March 18, 2017 at 12:49 PM · Lyndon has made a good point. Among all the valuable advice, there seem to be a few odd stereotypes floating around about fiddlers, not to mention amateur players . . . and grandpa. I am a classical player as well as a fiddler, and I can assure you that fiddlers sometimes own really excellent violins, they know and value their instruments in the same degree as other players, and that fiddling would have absolutely no negative impact on the instrument's value (to answer the OP's question above). Rough usage is another matter.

March 18, 2017 at 01:27 PM · Thank you, Parker.

March 18, 2017 at 02:31 PM · Grandpa's violin comes up often in these posts. You'll learn about posters who "just discovered" their grandpa happened to own an antique violin, or happened to be a very talented violinist/fiddler, or purchased everything from the Sears catalog, and/or was a hoarder. You will find a wealth of information by searching this site.

March 18, 2017 at 05:26 PM · Parker, didn't mean to imply that fiddle=crap violin. One of the instruments that I came closest to buying in my recent search was made by John Sipe, a NC-based luthier and bluegrass fiddler.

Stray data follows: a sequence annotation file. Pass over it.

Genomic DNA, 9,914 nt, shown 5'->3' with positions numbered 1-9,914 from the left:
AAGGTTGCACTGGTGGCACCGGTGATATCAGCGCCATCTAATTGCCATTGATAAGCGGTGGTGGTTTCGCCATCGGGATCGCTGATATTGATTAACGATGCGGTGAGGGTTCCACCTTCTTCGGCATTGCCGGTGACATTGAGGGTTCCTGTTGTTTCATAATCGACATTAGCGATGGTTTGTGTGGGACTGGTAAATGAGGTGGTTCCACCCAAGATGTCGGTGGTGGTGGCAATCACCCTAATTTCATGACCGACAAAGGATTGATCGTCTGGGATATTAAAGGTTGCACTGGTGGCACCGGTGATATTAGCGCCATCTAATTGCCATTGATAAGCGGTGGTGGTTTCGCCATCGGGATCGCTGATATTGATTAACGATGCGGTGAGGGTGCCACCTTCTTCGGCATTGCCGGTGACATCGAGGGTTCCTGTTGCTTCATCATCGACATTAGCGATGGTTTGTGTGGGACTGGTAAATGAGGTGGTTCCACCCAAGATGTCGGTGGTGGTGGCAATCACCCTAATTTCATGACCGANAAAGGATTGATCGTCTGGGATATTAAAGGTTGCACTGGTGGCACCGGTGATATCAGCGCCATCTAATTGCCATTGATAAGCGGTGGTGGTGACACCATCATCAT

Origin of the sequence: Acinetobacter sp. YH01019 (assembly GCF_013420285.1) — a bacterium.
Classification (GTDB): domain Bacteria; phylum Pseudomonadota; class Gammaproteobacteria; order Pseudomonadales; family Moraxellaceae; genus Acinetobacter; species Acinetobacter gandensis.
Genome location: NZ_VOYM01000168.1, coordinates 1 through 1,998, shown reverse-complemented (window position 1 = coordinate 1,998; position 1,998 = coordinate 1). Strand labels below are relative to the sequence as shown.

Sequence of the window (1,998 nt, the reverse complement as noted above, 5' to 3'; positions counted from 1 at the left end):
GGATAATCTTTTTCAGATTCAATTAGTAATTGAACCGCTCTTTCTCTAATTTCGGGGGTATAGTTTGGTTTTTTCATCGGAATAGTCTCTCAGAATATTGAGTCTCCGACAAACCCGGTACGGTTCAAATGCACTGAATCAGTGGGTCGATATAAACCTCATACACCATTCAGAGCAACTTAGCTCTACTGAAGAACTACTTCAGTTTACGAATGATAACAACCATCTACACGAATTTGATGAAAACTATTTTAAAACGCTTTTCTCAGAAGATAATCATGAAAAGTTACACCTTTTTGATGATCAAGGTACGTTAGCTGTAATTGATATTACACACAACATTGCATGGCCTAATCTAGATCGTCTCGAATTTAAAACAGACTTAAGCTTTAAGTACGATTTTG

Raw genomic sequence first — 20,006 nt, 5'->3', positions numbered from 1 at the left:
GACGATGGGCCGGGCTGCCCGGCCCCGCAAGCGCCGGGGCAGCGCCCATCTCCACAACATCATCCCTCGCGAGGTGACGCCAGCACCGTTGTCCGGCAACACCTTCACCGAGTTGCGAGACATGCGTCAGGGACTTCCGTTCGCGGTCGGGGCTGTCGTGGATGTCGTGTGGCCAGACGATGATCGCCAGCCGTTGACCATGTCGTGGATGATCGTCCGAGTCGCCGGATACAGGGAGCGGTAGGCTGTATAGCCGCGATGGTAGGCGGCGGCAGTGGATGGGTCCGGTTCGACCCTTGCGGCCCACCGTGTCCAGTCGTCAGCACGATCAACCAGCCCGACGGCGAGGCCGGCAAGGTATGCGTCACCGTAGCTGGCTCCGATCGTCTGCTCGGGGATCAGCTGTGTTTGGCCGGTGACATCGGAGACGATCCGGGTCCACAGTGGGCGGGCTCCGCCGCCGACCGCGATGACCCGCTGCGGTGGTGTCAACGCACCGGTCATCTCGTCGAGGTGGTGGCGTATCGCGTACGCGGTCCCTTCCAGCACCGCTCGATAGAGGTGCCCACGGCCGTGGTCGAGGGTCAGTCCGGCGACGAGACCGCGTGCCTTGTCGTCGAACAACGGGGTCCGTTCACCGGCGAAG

I think people were bemused by the juxtaposition between the description of the circumstance (just learned grandfather had violin–so this isn't Heifetz we're talking about–and Seattle violin shop didn't leap at the chance to buy or repair it, which probably means it's not some kind of rare find–etc.) and the need for a luthier experienced in handling multi-million dollar instruments. That sounded like an unnecessary and unjustified expense for what is most likely a German workshop instrument (albeit potentially a very nice one).

March 18, 2017 at 06:18 PM · People are talking about "grandpa's violin" like its some generic term of cheap German import, ridiculous, there are as many different Grandpa's violins as their are Grandpas that play violin.